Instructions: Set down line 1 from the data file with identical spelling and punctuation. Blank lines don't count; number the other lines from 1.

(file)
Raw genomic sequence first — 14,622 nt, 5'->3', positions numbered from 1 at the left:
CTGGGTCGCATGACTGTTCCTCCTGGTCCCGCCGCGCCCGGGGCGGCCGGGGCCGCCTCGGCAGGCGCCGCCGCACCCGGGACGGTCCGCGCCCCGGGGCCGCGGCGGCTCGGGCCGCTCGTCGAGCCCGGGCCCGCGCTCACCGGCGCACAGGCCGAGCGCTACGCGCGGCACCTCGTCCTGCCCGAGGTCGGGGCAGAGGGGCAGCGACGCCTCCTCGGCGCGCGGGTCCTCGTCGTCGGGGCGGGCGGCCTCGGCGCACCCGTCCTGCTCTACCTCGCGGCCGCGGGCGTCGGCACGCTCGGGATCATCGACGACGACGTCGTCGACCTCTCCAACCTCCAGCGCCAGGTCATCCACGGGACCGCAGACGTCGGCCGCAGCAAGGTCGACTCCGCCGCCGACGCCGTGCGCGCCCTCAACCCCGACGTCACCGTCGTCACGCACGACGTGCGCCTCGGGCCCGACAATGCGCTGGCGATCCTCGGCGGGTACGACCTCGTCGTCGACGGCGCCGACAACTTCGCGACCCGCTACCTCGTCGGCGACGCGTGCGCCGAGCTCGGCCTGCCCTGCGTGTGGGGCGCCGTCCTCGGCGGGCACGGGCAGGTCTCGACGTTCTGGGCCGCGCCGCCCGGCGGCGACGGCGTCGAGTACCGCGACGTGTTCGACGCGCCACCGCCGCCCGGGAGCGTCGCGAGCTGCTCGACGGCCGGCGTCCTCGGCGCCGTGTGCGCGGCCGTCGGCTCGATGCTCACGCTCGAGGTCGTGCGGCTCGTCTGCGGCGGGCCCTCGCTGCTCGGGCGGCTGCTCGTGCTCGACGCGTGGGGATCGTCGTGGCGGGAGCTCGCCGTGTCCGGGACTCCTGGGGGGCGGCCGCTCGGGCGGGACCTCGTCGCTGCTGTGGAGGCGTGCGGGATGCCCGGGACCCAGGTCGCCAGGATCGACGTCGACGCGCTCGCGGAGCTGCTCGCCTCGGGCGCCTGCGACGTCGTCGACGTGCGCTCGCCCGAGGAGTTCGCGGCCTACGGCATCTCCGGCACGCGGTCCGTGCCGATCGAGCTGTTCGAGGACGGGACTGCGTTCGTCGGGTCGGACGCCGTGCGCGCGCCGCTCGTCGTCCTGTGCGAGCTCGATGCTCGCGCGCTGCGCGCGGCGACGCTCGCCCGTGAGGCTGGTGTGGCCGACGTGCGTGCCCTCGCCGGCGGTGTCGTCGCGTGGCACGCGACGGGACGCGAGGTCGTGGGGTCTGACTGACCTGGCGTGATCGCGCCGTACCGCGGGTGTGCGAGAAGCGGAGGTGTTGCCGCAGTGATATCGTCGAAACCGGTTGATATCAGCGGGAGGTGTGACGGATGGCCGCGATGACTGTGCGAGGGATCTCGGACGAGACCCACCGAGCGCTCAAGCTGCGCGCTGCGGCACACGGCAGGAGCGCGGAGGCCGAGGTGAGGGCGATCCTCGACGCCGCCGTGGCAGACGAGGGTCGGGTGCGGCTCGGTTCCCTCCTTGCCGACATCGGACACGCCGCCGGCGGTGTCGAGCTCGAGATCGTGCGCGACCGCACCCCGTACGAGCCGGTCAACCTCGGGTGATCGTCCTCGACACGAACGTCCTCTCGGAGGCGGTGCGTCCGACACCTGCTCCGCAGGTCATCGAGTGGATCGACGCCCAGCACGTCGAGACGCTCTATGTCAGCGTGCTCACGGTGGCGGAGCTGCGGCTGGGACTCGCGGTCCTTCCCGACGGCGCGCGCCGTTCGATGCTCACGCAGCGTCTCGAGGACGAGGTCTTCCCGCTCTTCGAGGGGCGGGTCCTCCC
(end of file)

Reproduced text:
Raw genomic sequence first — 14,622 nt, 5'->3', positions numbered from 1 at the left: